It may not be well-known, even in Russia, but the little city of Elista in the country’s southwest has a lot to offer.
Capital of the Republic of Kalmykia, Elista was only formed in the 19th century, but is one of Russia’s most interesting cities with a fascinating, although sometimes sad, history.
Being the capital of the region, it’s possible to get flights to Elista direct from Moscow, as well as flights to Elista from Rostov, Simferopol, and Sochi.
Now you know it’s possible to get there – check out our five amazing reasons why you should visit Elista, and some of the best things there are to do there!
1: It’s the biggest Buddhist city in Europe
Buddhism and Russia may not seem like two words that should belong together, but Elista is in fact a Buddhist city, and the largest of its kind in Europe.
The ethnic Kalmyk people that live in this city, and throughout the Republic of Kalmykia, can trace their roots to Mongolia, and like most Mongols, they are Tibetan Buddhists.
There are several Buddhist temples throughout the city – which numbers a population of around 100,000 people – many of which can be visited. They are built in a traditional very beautiful style, and a visit to Elista’s religious sites makes you feel like you’re in the far east, rather than Southern Russia.
The Dalai Lama even visited Elista in 1998, showing that the city is certainly on the radar of Buddhism’s spiritual leaders.
2: To visit the Chess City, built because of aliens (apparently)
There’s no shortage of weird and wonderful characters in Russia – after all the country is vast and the population huge. And because of that, some wacky things can occur.
Elista’s Chess City is one of them.
Chess fanatic, millionaire, and former president of the Republic of Kalmykia, Kirsan Ilyumzhinov, claimed in the 1990s that he was abducted by aliens and they had one (rather bizarre) mission for him – bring chess to the city of Elista.
And that’s what he did.
Chess City was completed in 1998, and features an arena for hosting world class chess matches (and it has done), has a chess museum, has an open-air chess board, and is pretty much a chess-mad “playground”.
3: To pay your respects at the Exodus and Return Monument
Like many cities in Russia, Elista also has a sad part of history.
That’s what the Exodus and Return Monument commemorates – the forced deportation, and in some cases murder, of the Kalmyk people who lived here following the end of WW2.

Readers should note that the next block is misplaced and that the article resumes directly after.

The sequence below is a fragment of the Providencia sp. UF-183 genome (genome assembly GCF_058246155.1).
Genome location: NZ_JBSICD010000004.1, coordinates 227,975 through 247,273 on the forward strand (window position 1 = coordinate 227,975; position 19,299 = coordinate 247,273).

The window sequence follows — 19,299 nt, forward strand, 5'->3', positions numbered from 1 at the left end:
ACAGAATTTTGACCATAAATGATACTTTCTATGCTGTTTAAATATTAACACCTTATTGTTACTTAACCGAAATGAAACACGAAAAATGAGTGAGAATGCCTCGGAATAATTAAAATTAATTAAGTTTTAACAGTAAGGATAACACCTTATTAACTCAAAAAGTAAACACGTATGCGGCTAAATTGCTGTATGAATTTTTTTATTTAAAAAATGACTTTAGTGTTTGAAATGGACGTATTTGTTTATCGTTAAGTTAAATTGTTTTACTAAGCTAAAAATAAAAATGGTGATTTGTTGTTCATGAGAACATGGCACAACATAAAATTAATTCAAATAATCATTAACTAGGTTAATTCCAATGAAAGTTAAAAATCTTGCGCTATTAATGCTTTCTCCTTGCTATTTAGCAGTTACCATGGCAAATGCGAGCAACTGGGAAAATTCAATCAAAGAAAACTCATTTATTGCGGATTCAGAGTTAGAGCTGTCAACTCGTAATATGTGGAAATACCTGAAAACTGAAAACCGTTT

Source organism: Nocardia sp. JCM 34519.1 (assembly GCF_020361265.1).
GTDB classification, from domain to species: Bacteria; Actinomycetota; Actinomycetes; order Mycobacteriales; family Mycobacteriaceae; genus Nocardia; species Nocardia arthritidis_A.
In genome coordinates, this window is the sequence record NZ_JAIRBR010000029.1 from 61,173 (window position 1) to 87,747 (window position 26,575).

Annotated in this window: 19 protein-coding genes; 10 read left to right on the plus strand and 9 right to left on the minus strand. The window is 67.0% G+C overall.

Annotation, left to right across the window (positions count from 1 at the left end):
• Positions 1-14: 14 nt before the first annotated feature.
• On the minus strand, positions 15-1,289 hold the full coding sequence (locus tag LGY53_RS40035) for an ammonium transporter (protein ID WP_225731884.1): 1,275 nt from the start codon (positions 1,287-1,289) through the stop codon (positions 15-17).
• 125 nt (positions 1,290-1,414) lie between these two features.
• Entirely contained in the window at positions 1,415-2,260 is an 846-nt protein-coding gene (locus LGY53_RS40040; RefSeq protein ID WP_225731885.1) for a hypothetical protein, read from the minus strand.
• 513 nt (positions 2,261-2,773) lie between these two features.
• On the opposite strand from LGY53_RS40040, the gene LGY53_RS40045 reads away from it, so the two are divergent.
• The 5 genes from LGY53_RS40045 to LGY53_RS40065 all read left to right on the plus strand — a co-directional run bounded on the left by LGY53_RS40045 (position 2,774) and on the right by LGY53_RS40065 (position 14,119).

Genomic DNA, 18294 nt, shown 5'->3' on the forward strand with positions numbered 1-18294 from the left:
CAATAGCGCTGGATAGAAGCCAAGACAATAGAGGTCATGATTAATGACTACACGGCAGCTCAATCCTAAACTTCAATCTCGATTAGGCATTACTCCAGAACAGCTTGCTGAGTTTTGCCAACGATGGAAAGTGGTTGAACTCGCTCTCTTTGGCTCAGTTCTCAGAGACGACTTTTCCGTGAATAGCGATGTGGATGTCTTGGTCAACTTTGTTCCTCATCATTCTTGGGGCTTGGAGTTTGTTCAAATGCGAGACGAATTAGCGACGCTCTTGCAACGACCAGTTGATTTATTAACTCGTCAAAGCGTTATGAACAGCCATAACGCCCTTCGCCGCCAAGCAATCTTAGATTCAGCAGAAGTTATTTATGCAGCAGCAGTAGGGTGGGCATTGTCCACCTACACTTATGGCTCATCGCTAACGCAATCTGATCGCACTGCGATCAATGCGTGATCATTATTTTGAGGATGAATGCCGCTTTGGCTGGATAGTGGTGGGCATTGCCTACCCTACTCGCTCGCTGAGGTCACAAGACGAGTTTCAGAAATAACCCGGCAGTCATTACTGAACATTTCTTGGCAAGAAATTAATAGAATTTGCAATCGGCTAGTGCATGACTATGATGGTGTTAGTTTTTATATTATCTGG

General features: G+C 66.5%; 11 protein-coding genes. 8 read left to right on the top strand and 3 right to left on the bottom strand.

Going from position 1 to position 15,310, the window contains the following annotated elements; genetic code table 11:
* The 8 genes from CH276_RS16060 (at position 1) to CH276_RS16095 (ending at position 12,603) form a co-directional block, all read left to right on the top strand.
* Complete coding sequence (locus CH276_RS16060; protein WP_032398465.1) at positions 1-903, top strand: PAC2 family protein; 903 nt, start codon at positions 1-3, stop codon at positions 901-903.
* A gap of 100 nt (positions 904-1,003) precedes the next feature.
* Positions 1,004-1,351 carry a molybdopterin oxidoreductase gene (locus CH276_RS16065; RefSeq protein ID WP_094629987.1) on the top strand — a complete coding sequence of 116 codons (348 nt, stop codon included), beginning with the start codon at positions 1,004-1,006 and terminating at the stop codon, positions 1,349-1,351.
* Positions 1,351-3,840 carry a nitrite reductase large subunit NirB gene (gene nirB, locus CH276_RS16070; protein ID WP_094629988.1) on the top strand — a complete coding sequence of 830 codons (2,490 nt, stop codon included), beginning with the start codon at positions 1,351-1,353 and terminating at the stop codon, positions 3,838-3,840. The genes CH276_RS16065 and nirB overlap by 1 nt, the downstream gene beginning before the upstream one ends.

The people living here were tragically forcibly removed from their homes and city, and then deported to Siberia as punishment for allegedly collaborating with the occupying Germans during WW2. The city was then renamed Stepnoy.
Thankfully, survivors of that forced exile were allowed to return to their hometown in 1957, and the city was named Elista again.
Atmospherically set, the Exodus and Return Monument is a poignant reminder of what those people went through, many of whom didn’t survive.
4: To catch a glimpse of the critically endangered Saiga Antelope
The Republic of Kalmykia is one of the few places on earth where this strange-looking, but beautiful animal can still be seen – and Elista is a great base for doing so.
WIth flights to Elista from Moscow, Rostov, Simferopol, and Sochi. it really is possible to see the critically endangered Saiga Antelope in the wild, with a little bit of luck of course.
These creatures, with their bizarre long floppy snouts, are a protected species at the Chyornye Zemli Nature Reserve – an area created in 1990 specifically to protect the endangered Saiga.
5: For the food!
One of the best things to do, if not the best thing to do, in any new city or region is to enjoy the local food!
Elista is no different, with a variety of quirks to its cuisine. In fact Kalmyk tea served in Elista is made up of tea, milk, butter and salt!
Some delicacies worth trying while visiting restaurants in Elista include Boortsog, a fried dough that can be dipped in honey and jam, or the Mongolian version of a steamed dumpling – Buuz. Tasty!